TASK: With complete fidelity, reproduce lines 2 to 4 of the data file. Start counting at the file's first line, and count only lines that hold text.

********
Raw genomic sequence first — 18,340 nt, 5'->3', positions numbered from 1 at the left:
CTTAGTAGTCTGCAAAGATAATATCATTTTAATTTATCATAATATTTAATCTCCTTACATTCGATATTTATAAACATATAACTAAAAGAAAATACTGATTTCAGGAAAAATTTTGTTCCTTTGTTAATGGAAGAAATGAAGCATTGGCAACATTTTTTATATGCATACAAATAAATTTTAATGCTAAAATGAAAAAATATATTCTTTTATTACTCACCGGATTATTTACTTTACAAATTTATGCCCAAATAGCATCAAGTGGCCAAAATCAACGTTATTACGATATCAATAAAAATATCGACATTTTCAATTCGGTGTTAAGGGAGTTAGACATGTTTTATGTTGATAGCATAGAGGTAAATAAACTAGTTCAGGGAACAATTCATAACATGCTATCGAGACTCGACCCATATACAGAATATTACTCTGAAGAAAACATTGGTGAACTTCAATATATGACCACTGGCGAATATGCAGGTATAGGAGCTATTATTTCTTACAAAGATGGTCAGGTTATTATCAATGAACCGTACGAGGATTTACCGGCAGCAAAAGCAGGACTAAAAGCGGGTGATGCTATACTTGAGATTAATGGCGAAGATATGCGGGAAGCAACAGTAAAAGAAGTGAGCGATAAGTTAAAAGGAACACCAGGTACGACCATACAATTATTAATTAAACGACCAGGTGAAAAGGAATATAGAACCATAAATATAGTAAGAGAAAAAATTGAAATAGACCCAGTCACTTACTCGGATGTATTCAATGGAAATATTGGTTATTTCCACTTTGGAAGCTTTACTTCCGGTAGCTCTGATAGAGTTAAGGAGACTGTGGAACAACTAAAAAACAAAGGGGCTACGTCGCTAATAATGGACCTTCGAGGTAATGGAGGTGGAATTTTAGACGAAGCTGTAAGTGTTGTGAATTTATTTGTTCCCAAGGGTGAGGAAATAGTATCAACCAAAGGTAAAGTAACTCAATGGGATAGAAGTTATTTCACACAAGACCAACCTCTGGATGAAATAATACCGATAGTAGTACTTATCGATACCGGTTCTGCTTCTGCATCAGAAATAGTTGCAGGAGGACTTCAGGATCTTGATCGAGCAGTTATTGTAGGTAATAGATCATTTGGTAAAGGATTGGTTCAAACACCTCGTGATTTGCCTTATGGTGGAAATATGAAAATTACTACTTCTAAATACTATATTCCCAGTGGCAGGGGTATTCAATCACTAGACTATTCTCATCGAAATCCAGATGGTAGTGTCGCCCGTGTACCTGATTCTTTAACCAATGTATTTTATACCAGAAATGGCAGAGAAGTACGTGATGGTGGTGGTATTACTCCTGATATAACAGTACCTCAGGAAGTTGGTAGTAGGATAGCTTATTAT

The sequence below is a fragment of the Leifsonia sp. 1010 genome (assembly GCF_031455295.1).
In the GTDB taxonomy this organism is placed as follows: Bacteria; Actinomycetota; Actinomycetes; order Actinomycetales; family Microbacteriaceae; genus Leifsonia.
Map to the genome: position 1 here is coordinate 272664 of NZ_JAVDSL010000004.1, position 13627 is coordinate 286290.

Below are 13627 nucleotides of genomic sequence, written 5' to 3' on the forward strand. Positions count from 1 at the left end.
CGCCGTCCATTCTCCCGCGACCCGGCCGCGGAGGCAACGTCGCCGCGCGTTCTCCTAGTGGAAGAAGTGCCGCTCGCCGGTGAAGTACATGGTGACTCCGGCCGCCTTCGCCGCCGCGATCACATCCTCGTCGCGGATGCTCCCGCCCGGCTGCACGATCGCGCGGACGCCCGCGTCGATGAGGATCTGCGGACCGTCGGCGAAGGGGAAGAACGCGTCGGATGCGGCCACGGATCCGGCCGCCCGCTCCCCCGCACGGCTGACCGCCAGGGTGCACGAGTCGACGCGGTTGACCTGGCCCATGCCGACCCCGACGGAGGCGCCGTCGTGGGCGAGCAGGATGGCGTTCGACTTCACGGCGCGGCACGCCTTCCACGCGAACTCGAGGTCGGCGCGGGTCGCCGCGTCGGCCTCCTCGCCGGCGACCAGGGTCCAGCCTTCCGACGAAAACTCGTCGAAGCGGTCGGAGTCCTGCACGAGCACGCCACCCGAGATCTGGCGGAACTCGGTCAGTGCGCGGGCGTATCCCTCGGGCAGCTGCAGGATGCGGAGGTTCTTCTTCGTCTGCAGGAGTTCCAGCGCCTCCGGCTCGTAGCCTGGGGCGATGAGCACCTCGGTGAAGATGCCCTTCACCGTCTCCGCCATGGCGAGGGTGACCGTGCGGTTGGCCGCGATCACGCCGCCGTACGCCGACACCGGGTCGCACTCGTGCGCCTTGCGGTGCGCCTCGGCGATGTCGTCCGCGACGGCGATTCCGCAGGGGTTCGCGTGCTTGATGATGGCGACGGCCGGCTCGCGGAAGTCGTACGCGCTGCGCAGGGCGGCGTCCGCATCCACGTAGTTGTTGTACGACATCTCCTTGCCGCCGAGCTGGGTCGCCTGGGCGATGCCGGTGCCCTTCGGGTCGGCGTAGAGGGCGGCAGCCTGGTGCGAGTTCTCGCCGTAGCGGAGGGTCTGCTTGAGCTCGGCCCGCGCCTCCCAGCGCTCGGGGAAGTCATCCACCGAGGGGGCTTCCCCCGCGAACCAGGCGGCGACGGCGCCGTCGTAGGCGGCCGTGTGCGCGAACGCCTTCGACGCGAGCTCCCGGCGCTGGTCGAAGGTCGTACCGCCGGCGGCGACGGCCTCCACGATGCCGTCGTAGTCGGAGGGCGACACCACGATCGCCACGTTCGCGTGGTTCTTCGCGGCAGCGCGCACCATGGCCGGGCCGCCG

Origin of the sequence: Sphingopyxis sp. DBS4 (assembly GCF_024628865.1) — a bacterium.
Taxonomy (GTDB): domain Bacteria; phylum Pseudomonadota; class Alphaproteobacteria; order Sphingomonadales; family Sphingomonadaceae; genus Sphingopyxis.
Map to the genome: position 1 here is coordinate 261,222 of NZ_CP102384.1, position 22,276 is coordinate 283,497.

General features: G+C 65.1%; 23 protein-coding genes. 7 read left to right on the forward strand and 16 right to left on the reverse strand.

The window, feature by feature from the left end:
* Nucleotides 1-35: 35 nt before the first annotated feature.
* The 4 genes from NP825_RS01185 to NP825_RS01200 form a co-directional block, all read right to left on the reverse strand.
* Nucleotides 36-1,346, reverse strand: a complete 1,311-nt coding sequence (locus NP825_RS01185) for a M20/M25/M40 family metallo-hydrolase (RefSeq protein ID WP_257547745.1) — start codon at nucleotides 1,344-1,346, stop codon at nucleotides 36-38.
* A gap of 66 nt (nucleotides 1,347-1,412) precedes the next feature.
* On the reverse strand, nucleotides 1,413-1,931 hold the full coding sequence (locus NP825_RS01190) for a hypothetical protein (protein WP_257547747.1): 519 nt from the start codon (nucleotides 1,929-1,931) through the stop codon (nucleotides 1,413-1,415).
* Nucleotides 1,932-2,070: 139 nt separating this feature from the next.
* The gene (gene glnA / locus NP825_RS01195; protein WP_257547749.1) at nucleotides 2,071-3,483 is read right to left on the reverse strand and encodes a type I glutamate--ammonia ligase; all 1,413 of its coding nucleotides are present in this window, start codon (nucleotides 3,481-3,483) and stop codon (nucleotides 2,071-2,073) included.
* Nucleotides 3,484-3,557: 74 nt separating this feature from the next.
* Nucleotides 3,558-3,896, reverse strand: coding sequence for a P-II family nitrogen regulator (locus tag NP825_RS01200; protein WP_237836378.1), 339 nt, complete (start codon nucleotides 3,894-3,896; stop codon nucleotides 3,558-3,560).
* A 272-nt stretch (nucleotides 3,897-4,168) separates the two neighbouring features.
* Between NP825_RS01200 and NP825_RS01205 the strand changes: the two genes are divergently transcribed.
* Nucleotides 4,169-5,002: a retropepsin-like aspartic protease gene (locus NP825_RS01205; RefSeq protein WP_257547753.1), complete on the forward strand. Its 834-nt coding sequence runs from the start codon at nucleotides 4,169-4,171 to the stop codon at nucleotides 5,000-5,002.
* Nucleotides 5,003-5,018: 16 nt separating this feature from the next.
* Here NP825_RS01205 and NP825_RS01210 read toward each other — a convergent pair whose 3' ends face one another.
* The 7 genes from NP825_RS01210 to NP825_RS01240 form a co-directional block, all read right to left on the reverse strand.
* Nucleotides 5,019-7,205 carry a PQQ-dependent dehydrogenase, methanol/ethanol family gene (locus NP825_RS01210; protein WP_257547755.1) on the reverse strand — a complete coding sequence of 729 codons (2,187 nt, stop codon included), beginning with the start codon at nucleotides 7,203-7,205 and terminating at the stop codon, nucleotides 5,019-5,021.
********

CTTAGTAGTCTGCAAAGATAATATCATTTTAATTTATCATAATATTTAATCTCCTTACATTCGATATTTATAAACATATAACTAAAAGAAAATACTGATTTCAGGAAAAATTTTGTTCCTTTGTTAATGGAAGAAATGAAGCATTGGCAACATTTTTTATATGCATACAAATAAATTTTAATGCTAAAATGAAAAAATATATTCTTTTATTACTCACCGGATTATTTACTTTACAAATTTATGCCCAAATAGCATCAAGTGGCCAAAATCAACGTTATTACGATATCAATAAAAATATCGACATTTTCAATTCGGTGTTAAGGGAGTTAGACATGTTTTATGTTGATAGCATAGAGGTAAATAAACTAGTTCAGGGAACAATTCATAACATGCTATCGAGACTCGACCCATATACAGAATATTACTCTGAAGAAAACATTGGTGAACTTCAATATATGACCACTGGCGAATATGCAGGTATAGGAGCTATTATTTCTTACAAAGATGGTCAGGTTATTATCAATGAACCGTACGAGGATTTACCGGCAGCAAAAGCAGGACTAAAAGCGGGTGATGCTATACTTGAGATTAATGGCGAAGATATGCGGGAAGCAACAGTAAAAGAAGTGAGCGATAAGTTAAAAGGAACACCAGGTACGACCATACAATTATTAATTAAACGACCAGGTGAAAAGGAATATAGAACCATAAATATAGTAAGAGAAAAAATTGAAATAGACCCAGTCACTTACTCGGATGTATTCAATGGAAATATTGGTTATTTCCACTTTGGAAGCTTTACTTCCGGTAGCTCTGATAGAGTTAAGGAGACTGTGGAACAACTAAAAAACAAAGGGGCTACGTCGCTAATAATGGACCTTCGAGGTAATGGAGGTGGAATTTTAGACGAAGCTGTAAGTGTTGTGAATTTATTTGTTCCCAAGGGTGAGGAAATAGTATCAACCAAAGGTAAAGTAACTCAATGGGATAGAAGTTATTTCACACAAGACCAACCTCTGGATGAAATAATACCGATAGTAGTACTTATCGATACCGGTTCTGCTTCTGCATCAGAAATAGTTGCAGGAGGACTTCAGGATCTTGATCGAGCAGTTATTGTAGGTAATAGATCATTTGGTAAAGGATTGGTTCAAACACCTCGTGATTTGCCTTATGGTGGAAATATGAAAATTACTACTTCTAAATACTATATTCCCAGTGGCAGGGGTATTCAATCACTAGACTATTCTCATCGAAATCCAGATGGTAGTGTCGCCCGTGTACCTGATTCTTTAACCAATGTATTTTATACCAGAAATGGCAGAGAAGTACGTGATGGTGGTGGTATTACTCCTGATATAACAGTACCTCAGGAAGTTGGTAGTAGGATAGCTTATTAT

The sequence below is a fragment of the Leifsonia sp. 1010 genome (assembly GCF_031455295.1).
In the GTDB taxonomy this organism is placed as follows: Bacteria; Actinomycetota; Actinomycetes; order Actinomycetales; family Microbacteriaceae; genus Leifsonia.